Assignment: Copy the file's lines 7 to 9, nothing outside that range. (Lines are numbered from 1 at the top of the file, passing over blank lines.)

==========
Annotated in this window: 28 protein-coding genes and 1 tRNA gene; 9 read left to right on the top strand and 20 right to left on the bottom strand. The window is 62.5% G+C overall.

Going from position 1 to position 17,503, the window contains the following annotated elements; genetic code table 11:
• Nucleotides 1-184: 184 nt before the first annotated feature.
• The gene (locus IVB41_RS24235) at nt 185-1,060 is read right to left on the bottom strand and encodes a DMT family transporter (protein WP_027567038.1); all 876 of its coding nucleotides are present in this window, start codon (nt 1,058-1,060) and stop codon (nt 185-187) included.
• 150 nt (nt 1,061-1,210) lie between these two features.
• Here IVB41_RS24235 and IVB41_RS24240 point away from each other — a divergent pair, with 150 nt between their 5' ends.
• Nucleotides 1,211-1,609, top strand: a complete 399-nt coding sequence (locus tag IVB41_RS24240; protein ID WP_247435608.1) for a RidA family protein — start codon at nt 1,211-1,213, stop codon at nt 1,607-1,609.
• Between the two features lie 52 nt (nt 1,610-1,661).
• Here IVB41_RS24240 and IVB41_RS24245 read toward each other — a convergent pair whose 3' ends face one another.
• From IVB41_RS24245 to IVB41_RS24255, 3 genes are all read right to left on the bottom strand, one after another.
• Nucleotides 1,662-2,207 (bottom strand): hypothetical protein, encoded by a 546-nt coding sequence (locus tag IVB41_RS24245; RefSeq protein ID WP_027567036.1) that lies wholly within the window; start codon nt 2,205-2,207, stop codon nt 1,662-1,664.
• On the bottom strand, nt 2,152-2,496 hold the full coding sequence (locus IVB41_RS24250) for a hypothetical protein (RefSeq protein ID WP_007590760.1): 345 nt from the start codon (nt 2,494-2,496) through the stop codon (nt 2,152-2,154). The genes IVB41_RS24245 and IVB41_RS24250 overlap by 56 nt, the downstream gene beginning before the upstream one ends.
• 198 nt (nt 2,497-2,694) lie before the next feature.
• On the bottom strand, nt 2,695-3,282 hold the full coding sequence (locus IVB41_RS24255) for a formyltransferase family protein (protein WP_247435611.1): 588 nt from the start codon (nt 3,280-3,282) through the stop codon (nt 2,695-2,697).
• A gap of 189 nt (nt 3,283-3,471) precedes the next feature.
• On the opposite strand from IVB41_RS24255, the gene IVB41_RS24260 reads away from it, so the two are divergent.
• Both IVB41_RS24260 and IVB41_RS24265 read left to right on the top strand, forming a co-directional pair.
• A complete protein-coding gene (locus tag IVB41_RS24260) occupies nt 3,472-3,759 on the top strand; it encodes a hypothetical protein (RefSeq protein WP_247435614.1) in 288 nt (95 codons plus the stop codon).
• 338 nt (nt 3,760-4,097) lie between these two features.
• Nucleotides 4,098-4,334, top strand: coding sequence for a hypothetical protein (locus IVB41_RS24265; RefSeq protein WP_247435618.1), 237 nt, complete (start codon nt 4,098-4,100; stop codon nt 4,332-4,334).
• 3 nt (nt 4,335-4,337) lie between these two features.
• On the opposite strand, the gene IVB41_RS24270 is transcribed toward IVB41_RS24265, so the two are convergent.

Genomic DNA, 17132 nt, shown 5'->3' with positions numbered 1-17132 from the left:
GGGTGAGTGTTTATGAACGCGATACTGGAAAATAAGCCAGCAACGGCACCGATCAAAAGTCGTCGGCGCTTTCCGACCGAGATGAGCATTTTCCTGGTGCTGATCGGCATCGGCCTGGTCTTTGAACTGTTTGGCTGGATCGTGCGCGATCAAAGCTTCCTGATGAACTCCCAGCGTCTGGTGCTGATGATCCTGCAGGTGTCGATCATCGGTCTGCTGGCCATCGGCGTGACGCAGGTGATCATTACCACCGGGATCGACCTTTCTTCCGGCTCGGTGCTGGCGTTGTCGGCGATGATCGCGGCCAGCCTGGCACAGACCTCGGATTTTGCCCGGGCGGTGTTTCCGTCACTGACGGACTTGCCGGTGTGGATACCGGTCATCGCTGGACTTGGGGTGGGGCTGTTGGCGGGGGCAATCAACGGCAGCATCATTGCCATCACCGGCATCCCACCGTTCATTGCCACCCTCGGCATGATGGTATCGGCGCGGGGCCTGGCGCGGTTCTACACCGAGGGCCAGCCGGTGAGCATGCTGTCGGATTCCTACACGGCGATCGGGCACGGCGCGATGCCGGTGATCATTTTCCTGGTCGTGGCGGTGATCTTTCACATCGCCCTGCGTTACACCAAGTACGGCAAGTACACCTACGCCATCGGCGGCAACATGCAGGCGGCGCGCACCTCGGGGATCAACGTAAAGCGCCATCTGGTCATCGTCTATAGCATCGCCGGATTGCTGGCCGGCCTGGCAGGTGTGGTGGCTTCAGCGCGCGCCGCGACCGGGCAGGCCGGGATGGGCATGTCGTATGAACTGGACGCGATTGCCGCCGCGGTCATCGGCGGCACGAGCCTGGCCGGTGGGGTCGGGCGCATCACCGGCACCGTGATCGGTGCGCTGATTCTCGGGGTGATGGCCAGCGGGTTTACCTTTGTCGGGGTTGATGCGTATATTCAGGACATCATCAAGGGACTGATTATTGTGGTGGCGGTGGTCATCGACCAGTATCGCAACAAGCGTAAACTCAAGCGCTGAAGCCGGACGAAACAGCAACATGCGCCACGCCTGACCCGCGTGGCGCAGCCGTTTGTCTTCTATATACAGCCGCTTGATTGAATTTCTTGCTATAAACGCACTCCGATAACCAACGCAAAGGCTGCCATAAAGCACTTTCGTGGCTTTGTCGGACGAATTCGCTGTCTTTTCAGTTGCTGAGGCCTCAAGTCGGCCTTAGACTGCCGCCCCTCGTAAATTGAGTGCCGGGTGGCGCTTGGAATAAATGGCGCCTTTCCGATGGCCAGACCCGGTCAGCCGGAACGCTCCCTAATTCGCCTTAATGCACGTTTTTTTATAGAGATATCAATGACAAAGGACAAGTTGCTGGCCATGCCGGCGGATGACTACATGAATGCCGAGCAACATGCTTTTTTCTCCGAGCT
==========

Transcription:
• Nucleotides 1,211-1,609, top strand: a complete 399-nt coding sequence (locus tag IVB41_RS24240; protein ID WP_247435608.1) for a RidA family protein — start codon at nt 1,211-1,213, stop codon at nt 1,607-1,609.
• Between the two features lie 52 nt (nt 1,610-1,661).
• Here IVB41_RS24240 and IVB41_RS24245 read toward each other — a convergent pair whose 3' ends face one another.